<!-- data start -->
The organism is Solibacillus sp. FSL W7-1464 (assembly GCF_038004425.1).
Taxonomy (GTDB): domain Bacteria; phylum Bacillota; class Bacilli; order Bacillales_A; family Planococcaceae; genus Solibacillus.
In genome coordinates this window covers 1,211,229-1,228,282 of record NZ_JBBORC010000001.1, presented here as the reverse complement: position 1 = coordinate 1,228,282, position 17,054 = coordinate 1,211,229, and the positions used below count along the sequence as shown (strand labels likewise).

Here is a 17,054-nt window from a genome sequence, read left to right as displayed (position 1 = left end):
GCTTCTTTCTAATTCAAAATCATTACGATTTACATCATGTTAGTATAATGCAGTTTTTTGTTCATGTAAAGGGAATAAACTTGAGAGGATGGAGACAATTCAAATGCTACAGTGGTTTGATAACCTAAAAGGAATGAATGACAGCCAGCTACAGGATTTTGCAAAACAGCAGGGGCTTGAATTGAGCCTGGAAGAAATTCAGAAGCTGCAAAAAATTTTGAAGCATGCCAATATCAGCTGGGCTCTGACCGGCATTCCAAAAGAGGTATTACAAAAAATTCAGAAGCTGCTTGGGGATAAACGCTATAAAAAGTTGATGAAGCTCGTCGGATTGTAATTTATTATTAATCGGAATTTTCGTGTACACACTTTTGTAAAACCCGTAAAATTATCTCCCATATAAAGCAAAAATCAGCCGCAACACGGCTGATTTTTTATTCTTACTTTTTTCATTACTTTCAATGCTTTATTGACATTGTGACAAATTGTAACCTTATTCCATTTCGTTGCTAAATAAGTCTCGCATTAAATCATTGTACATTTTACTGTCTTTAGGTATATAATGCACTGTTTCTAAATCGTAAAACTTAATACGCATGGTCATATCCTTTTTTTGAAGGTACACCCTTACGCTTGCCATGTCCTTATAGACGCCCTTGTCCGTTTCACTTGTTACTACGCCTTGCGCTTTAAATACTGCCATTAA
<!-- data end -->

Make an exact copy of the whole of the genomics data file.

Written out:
The organism is Solibacillus sp. FSL W7-1464 (assembly GCF_038004425.1).
Taxonomy (GTDB): domain Bacteria; phylum Bacillota; class Bacilli; order Bacillales_A; family Planococcaceae; genus Solibacillus.
In genome coordinates this window covers 1,211,229-1,228,282 of record NZ_JBBORC010000001.1, presented here as the reverse complement: position 1 = coordinate 1,228,282, position 17,054 = coordinate 1,211,229, and the positions used below count along the sequence as shown (strand labels likewise).

Here is a 17,054-nt window from a genome sequence, read left to right as displayed (position 1 = left end):
GCTTCTTTCTAATTCAAAATCATTACGATTTACATCATGTTAGTATAATGCAGTTTTTTGTTCATGTAAAGGGAATAAACTTGAGAGGATGGAGACAATTCAAATGCTACAGTGGTTTGATAACCTAAAAGGAATGAATGACAGCCAGCTACAGGATTTTGCAAAACAGCAGGGGCTTGAATTGAGCCTGGAAGAAATTCAGAAGCTGCAAAAAATTTTGAAGCATGCCAATATCAGCTGGGCTCTGACCGGCATTCCAAAAGAGGTATTACAAAAAATTCAGAAGCTGCTTGGGGATAAACGCTATAAAAAGTTGATGAAGCTCGTCGGATTGTAATTTATTATTAATCGGAATTTTCGTGTACACACTTTTGTAAAACCCGTAAAATTATCTCCCATATAAAGCAAAAATCAGCCGCAACACGGCTGATTTTTTATTCTTACTTTTTTCATTACTTTCAATGCTTTATTGACATTGTGACAAATTGTAACCTTATTCCATTTCGTTGCTAAATAAGTCTCGCATTAAATCATTGTACATTTTACTGTCTTTAGGTATATAATGCACTGTTTCTAAATCGTAAAACTTAATACGCATGGTCATATCCTTTTTTTGAAGGTACACCCTTACGCTTGCCATGTCCTTATAGACGCCCTTGTCCGTTTCACTTGTTACTACGCCTTGCGCTTTAAATACTGCCATTAA